Blog | Friday, December 1, 2017

Holy (sacred) cow!

The headline in the New York Times summarized the initial reaction of the cardiology community—”unbelievable”—but still seemed to understate the ground-shaking implications of a recent study of coronary stenting.

The report of The Objective Randomised Blinded Investigation with Optimal Medical Therapy of Angioplasty in Stable Angina (ORBITA) Trial was published last week in the Lancet. In brief, investigators in the UK (hence “randomised”) enrolled about 200 patients with angina, objective evidence of inducible myocardial ischemia and angiographic and hemodynamic evidence of significant single vessel coronary artery disease. Half the group received a drug eluting stent, with excellent technical results. The other half got a sham angioplasty. Both groups were treated medically. The key finding: “real” stenting produced no measurable benefit in exercise time increment (the primary endpoint) compared with a “placebo procedure.” The study was well done, with true blinding of patients and evaluating physicians, careful selection of endpoints, and sufficient power to support the conclusion. Whoa.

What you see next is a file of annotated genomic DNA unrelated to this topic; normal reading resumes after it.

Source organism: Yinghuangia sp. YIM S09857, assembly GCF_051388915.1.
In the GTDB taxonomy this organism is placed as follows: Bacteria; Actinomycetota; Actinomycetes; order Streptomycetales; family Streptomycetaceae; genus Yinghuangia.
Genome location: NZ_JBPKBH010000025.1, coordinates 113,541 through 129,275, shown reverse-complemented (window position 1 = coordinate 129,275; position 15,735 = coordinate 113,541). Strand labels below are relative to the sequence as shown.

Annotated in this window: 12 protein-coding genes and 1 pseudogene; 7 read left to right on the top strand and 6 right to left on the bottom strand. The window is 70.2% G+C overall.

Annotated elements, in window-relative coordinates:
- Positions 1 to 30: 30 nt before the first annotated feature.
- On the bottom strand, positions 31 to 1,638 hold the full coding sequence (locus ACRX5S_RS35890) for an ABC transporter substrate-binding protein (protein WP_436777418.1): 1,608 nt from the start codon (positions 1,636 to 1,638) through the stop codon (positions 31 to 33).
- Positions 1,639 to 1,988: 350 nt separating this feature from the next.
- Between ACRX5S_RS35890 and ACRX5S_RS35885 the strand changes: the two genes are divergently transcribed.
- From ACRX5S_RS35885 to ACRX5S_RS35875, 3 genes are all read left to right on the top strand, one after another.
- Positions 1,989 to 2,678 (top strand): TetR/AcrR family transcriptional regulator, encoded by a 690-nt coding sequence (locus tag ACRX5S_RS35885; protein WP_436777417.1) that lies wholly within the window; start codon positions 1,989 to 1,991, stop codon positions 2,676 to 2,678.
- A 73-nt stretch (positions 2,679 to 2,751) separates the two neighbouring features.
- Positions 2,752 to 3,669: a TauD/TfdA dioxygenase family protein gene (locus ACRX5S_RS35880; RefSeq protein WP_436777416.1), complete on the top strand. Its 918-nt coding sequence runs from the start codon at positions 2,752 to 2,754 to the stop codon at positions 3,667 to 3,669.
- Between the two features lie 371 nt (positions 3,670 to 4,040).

As a cardiologist, I had no trouble believing the findings of previous well-done, placebo-controlled studies that had revealed the lack of efficacy of kyphoplasty or meniscal surgery, but this was harder to wrap my head around. It has been a core tenet of cardiology for, well, forever, that angina is a reflection of myocardial ischemia, that ischemia reflects an imbalance of myocardial oxygen supply and demand, and that a severe epicardial coronary stenosis is the archetypical substrate. If you fix the stenosis, you fix the ischemia and fix the angina. That is why PCI for symptom relief in chronic stable angina has been a Class 1 recommendation in national practice guidelines. Now, it all seems a lot more complicated, and it is far from clear what is going on here physiologically.

What is clear is that this is another huge blow to the “oculostenotic reflex” (see it, stent it) that has driven interventional cardiology for decades. Thoughtful clinicians have recognized for years that PCI in stable angina does not prevent heart attacks or forestall death, but we all thought that it at least made people feel better. Now that seems to be an illusion.

If we follow the evidence, then, as the accompanying editorial suggests, this might be “the last nail in the coffin for PCI in stable angina.” I doubt it. I bet that PCI in stable patients is far from dead. It is too much of a sacred cow (and generates too much income for hospitals and doctors) to go quietly into the night. Instead, I think this study is going to be the “opening salvo” in an intense fight over the utility of a procedure done 500,000 times a year in the U.S. and Europe for an indication that is now very much in question.

What do you think?